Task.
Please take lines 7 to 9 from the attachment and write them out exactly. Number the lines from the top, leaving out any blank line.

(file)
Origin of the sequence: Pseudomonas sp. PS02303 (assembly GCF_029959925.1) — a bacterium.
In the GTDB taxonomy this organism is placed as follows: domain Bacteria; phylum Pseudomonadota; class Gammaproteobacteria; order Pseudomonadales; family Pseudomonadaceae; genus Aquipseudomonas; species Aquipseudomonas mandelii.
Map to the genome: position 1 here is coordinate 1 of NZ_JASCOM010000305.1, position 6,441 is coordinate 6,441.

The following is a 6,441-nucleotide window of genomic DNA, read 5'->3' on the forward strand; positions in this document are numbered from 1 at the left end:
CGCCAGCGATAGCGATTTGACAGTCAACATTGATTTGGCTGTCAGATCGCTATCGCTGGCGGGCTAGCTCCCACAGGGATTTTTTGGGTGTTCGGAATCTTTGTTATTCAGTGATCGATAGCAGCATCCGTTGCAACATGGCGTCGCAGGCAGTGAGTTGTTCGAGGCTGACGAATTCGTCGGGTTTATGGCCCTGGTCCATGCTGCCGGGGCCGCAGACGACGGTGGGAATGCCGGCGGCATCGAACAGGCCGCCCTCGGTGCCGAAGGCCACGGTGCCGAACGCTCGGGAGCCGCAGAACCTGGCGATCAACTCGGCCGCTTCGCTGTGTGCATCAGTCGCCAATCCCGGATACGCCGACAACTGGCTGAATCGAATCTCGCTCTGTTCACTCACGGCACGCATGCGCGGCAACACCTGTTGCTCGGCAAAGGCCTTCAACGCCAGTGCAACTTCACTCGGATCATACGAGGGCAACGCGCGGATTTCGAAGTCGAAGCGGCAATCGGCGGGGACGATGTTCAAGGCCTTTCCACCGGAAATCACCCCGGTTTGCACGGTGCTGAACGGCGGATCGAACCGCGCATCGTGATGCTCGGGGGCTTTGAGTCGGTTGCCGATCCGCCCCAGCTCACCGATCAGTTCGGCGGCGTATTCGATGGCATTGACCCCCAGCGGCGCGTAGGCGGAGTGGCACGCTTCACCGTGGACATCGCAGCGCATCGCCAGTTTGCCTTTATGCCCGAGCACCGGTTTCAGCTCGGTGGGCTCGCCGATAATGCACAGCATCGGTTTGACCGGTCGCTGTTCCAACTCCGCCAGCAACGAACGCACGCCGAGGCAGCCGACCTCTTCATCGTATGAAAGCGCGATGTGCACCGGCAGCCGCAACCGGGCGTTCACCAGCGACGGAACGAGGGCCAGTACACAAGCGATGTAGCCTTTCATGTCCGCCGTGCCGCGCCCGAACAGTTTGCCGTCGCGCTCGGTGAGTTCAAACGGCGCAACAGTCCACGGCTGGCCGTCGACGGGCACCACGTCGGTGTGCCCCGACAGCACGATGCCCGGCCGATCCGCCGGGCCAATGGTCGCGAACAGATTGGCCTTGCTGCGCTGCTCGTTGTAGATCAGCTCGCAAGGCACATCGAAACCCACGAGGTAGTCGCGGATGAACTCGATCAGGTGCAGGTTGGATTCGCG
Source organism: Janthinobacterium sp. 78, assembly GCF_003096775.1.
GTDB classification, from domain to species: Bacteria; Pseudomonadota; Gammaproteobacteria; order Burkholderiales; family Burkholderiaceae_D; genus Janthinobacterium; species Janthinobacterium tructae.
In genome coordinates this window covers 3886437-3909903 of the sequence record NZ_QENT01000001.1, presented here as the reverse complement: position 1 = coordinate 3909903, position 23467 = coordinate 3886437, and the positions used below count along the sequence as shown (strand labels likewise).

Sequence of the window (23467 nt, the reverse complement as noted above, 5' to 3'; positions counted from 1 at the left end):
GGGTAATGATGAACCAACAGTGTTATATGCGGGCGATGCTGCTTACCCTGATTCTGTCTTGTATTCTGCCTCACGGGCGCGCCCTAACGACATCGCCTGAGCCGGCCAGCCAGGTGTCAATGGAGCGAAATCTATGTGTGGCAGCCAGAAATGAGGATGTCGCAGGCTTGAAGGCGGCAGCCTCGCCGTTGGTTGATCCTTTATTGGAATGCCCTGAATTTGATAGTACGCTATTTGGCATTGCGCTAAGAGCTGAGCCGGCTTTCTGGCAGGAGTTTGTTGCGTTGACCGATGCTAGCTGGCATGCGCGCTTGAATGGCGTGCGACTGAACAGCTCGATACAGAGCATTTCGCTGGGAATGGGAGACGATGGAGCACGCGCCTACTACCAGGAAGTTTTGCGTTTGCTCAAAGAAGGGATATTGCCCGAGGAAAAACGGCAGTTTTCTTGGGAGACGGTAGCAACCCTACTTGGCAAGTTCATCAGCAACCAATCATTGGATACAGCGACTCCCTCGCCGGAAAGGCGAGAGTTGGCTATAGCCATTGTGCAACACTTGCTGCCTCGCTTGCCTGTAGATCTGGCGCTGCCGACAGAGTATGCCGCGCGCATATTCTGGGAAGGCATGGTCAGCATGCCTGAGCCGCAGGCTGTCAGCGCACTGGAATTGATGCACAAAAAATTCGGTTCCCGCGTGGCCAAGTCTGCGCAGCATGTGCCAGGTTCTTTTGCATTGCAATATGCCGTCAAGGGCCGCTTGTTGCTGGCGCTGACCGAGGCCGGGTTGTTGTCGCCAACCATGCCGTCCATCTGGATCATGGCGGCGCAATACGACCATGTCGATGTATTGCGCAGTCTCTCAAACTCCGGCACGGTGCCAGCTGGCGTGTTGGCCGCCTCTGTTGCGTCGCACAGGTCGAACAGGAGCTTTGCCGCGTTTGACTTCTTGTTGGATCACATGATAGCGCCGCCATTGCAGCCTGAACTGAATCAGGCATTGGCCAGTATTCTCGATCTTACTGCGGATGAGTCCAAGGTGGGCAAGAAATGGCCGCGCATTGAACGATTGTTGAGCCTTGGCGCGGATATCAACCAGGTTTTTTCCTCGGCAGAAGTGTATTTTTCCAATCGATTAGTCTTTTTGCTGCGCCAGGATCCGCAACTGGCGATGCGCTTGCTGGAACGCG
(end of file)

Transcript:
GTDB classification, from domain to species: Bacteria; Pseudomonadota; Gammaproteobacteria; order Burkholderiales; family Burkholderiaceae_D; genus Janthinobacterium; species Janthinobacterium tructae.
In genome coordinates this window covers 3886437-3909903 of the sequence record NZ_QENT01000001.1, presented here as the reverse complement: position 1 = coordinate 3909903, position 23467 = coordinate 3886437, and the positions used below count along the sequence as shown (strand labels likewise).

Sequence of the window (23467 nt, the reverse complement as noted above, 5' to 3'; positions counted from 1 at the left end):